The Criminal Investigation Department (CID) has reportedly obtained a detention order to keep Azath Salley, the former Deputy Mayor of the Colombo Municipal Council (CMC), in custody, for an additional three months, according to the family of the detained politician.
Clause 2.1 (h) of the PTA states that, “Any person, by words, either spoken or intended to be read or by signs or by visible representations or otherwise causes or intends to cause commission of acts of violence or religious, racial or communal disharmony or feelings of ill-will or hostility between different communities or racial or religious group” shall be guilty of an offence under the Act.
Salley’s story highlights three fundamental errors in the law enforcement system: In the first place, the arrest smacks of a political witch-hunt. Second, the incident is a stark remainder as to how the PTA is being abused to cater to the whims of the political leadership. The abuse of the PTA in this magnitude has potential to turn this country into a Kafkaesque nightmare for its citizens, especially for those who are critical of the current regime.
For instance, the General Secretary of the Bodu Bala Sena, Galagoda Aththe Gnanasara Thera, at a rally held in Maharagama earlier on, called on its supporters to act as ‘unofficial police’ in order to protect and promote Buddhist interests. In other words, the venerable monk was calling for vigilantism by his supporters.
Other members of his group have, on various occasions, heaped diatribe on the Muslims, and reiterated the exclusivist status of the Sinhala Buddhist.
Sinhala Ravaya, another extremist group which competes with the BBS for a receptive audience and followers, has launched protests in front of Muslim-owned business establishments. Disparate activists of those groups have been unleashing hateful propaganda online, and in the real life. Some customers of some of the Muslim commercial establishments and a group of youthful activists who launched a night vigil against the Bodu Bala Sena had been targeted by a sinister campaign of character assassination.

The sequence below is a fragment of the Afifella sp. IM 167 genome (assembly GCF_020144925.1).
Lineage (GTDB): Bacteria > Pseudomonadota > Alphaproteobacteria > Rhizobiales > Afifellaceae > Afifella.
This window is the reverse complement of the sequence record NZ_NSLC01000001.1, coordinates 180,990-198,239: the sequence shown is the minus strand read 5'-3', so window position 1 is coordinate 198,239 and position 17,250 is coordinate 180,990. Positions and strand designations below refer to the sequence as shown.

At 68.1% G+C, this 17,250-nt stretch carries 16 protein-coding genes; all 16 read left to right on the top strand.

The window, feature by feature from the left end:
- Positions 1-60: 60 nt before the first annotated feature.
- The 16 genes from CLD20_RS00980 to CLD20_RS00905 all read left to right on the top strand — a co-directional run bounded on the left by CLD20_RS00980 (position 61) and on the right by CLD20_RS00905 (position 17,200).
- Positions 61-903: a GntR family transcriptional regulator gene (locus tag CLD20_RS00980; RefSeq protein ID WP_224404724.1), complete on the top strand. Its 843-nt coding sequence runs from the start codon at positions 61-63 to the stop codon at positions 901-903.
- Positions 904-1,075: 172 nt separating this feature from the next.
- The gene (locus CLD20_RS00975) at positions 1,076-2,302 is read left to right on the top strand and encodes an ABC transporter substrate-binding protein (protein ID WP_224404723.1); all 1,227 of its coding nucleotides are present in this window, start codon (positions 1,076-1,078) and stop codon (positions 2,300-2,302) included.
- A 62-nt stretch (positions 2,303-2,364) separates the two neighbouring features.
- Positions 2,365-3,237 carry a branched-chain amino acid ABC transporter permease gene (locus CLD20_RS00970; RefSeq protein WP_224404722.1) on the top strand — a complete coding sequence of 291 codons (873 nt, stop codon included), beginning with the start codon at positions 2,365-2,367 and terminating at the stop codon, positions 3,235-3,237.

However, sauce for the goose is not sauce for gander. In the eyes of the government, while Sinhala Buddhist extremism is permissible, the same liberties should not be accorded to the Muslims, even when the rhetoric of the Muslim activists may have been in response to the Bodu Bala Sena.
Also, the arrest of Salley under the PTA highlights the residual effect of the special terrorism laws, which, at one point of time in the country’s recent history, had been quite useful. Special terrorism legislations are a necessary evil for the States that have been pitted against ruthless terrorists and insurgent groups.
Terrorists and insurgents in general exploit freedoms that are available in our societies and are guaranteed under our constitutional systems and the rule of law, in order to destroy those very structures and to recreate new ones. It was due to those limitations of the traditional legislations that special legislations were enacted to fight terrorism. Sri Lanka was no exception and this country had been held ransom by terrorists and insurgents of three rebellions, who exploited whatever the liberties that were available in our societies to destroy those societies in order to create, (a) a communist dictatorship (by the JVP), and (b) a monolithic Tamil Eelam (by the LTTE). Democratic States, though the degree of democracy of each of them may vary, are generally forced to the wall by the terrorists and are often forced to fight with one hand tied to its back.
In this backdrop, the States may have to increase their freedom of action and suspend some of the freedoms and enact special legislations, so that the democracies won’t fell prey to terrorists. Those are unpopular measures, but they are a necessary evil.
A number of fragile States in Africa were turned into veritable hellholes by cross-dressing cannibals and drugged youthful warlords, because weak governments tend to be sitting ducks to ruthless and determined terrorists. Therefore, strong governments are sometimes a blessing.
However, the blessing becomes a curse when those very governments abuse those very laws which are meant to be used with utmost caution in order to cater to its political agendas.
The special terrorism legislations are supposed to be temporary.
They are not expected, under any circumstance, to be a permanent fixture of the legislation. However, Sri Lanka is a case in point where the special legislation which was meant to be temporary has become permanent. Any rational threat assessment is unlikely to support the continuance of the PTA, four years after the end of the war. However, political prerogatives require that it remains a fixture, so that the executive is at liberty to indulge in a witch-hunt of its enemies.